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'We need positive stuff to come from the tragedy': Gabby Petito's family thanks public for help

They said every missing person should receive the same kind of support and attention that Gabby did.

NEW YORK — Members of Gabby Petito's family held a news conference Tuesday afternoon in New York, thanking people worldwide for their thoughts and support.

"We are forever grateful," her stepfather Jim Schmidt said, thanking law enforcement officers in Wyoming and everyone who helped find Petito.

Petito's father, Joe Petito, who over the course of the case made several public pleas to help find his daughter, made a special mention of the media for their coverage. He also thanked people for talking about Gabby online as it helped her case gain national attention.

“I’d actually like to thank you guys — ladies and gentlemen of the media," he said. "Social media has been amazing, I'd just like to thank everyone for that."

According to their lawyer, Richard Stafford, the family just wants to see justice for their daughter's tragic death. And they believe that will happen through the FBI's investigation.

"Justice for Gabby is that we see justice for her homicide," Stafford said.

As far Gabby's fiancé Brian Laundrie and his family, Stafford said they would not be discussing their relationship with the Laundries, per the FBI's request. He did add that "the Laundries did not help us find Gabby, they're sure as not gonna help us find Brian."

"For Brian, we're asking you to turn yourself in to the FBI or the nearest law enforcement agency," Stafford continued.

Gabby's family said they hope something good can come out of their daughter's story.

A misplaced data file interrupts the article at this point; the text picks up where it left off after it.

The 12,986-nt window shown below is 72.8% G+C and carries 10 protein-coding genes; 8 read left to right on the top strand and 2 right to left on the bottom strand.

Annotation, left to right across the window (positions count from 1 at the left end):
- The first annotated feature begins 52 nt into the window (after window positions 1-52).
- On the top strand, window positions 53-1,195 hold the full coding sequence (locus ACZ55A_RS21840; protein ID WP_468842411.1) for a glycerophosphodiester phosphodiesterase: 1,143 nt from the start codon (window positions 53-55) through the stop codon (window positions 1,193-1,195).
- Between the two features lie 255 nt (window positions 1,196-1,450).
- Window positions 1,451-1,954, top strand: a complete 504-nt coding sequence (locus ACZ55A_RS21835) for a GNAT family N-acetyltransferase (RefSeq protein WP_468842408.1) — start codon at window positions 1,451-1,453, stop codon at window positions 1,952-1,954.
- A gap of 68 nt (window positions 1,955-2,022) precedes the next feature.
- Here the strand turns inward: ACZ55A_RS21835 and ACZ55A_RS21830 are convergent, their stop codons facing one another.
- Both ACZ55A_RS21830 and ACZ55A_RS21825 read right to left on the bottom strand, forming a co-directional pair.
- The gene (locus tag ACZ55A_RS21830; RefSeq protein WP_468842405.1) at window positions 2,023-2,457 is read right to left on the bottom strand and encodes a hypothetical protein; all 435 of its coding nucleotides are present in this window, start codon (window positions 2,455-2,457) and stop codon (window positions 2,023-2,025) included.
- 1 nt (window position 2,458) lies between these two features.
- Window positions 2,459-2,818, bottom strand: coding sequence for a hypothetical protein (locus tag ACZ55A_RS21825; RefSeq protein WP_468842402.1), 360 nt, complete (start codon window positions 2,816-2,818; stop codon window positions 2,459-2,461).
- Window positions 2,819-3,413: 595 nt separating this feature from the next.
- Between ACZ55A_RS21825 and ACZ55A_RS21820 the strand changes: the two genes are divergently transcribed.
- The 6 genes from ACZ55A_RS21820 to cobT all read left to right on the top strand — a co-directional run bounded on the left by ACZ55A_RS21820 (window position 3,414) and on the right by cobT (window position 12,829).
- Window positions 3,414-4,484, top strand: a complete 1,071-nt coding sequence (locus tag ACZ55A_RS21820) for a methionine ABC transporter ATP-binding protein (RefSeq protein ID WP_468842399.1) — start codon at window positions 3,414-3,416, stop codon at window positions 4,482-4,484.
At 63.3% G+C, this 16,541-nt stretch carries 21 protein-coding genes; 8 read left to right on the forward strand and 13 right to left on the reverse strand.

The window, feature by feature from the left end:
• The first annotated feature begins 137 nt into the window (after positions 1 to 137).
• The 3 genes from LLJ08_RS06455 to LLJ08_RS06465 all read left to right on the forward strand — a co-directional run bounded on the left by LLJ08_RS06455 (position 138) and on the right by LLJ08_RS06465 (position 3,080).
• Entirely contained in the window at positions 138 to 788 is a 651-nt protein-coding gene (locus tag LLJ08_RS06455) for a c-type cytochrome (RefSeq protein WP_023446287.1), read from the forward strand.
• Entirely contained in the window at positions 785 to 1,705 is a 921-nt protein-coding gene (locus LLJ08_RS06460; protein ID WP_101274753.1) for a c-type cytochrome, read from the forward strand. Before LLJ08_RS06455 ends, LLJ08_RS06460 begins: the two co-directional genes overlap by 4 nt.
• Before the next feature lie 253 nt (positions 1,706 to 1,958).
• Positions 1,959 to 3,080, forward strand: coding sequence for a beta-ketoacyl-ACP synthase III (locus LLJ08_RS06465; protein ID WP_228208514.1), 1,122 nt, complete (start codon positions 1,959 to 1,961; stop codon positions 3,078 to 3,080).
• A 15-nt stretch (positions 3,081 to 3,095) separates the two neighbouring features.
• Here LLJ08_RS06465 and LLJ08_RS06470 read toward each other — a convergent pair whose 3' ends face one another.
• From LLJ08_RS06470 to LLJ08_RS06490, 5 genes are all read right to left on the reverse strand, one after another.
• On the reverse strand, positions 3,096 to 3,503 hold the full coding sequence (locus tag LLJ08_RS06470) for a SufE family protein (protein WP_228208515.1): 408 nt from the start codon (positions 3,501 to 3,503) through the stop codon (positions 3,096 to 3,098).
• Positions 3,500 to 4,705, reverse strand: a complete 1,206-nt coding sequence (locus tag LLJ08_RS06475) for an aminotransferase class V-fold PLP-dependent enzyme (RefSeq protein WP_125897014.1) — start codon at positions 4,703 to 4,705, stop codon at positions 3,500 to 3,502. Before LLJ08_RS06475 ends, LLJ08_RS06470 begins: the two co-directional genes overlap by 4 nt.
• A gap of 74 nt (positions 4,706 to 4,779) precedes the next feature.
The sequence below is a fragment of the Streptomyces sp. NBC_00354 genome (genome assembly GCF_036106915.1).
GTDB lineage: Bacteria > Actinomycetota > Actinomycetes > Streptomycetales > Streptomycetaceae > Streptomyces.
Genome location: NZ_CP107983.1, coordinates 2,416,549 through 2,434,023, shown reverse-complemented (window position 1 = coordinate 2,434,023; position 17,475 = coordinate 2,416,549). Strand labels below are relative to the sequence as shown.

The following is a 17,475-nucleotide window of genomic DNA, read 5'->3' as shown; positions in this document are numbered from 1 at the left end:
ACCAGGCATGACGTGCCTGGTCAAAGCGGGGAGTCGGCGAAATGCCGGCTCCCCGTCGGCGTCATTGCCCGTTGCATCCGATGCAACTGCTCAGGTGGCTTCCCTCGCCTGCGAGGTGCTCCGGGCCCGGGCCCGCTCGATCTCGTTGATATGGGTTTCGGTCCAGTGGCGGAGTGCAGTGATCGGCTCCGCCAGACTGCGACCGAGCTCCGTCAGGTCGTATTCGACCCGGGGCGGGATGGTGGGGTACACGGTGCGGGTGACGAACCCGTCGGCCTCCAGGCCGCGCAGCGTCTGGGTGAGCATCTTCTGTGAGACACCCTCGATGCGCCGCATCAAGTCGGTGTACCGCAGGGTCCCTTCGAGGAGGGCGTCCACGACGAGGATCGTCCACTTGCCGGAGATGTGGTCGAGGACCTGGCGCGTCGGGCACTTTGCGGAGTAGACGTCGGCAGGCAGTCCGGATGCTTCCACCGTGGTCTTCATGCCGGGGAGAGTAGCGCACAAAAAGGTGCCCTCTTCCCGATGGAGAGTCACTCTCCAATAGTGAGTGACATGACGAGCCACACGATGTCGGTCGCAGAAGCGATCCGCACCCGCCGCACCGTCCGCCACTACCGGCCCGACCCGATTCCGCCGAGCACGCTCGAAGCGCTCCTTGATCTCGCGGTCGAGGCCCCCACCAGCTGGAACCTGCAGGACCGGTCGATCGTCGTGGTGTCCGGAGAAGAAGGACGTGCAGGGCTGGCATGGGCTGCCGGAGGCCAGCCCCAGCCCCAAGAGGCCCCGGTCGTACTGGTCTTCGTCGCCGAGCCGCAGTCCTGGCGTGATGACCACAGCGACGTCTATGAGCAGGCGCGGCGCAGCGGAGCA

"We're just hoping that through our tragedy with losing Gabby that in the future, that something can come out of it. That we can help other people that may be in a similar situation," Schmidt said.

"We need positive stuff to come from the tragedy that happened," Joe Petito added. "We can't let her name be taken in vain."

Gabby's parents were all sporting new tattoos, similar to the ones Gabby designed for herself, including a forearm tattoo that read "Let it be."

Credit: AP
Nicole Schmidt, mother of Gabby Petito, whose death on a cross-country trip has sparked a manhunt for her boyfriend Brian Laundrie, wipes tears from her eyes during a news conference, Tuesday, Sept. 28, 2021, in Bohemia, N.Y. Schmidt, along with Petito's father and two step-parents, were recently tattooed in memory of their child with the words, "Let it be." (AP Photo/John Minchillo)

"I just hope that people are inspired by her," Gabby's mother Nicole Schmidt said. "It's hard to put into words, but it means a lot to me that she's touched so many lives already."

Gabby's case has already brought attention to other missing people, and her family hopes those people can get the same kind of support that Gabby did.

"Social media has been amazing and very influential and, to be honest, it should continue for other people too. This type of heightened awareness should be continued for everyone," Joe Petito said.

"It's not just Gabby that deserves that."

Gabby was reported missing on Sept. 11 after setting out on a cross-country trip with Laundrie. Her disappearance captured the nation's attention when Laundrie returned home to North Port with the van, but without her.

Investigators attempted to work with Laundrie on Gabby's whereabouts but he remained "uncooperative" with police. He'd later be named a person of interest in her disappearance before being reported missing himself. 

On Sept. 21, the FBI in Denver positively identified the body found in Grand Teton National Park as Gabby. Two days later, a federal arrest warrant was issued for Laundrie in connection to Gabby's case. According to agents, he had used a debit card that didn't belong to him and took out $1,000. He did that between Aug. 30 and Sept. 1. 

Anyone with information on Laundrie’s whereabouts is asked to call 1-800-CALL-FBI.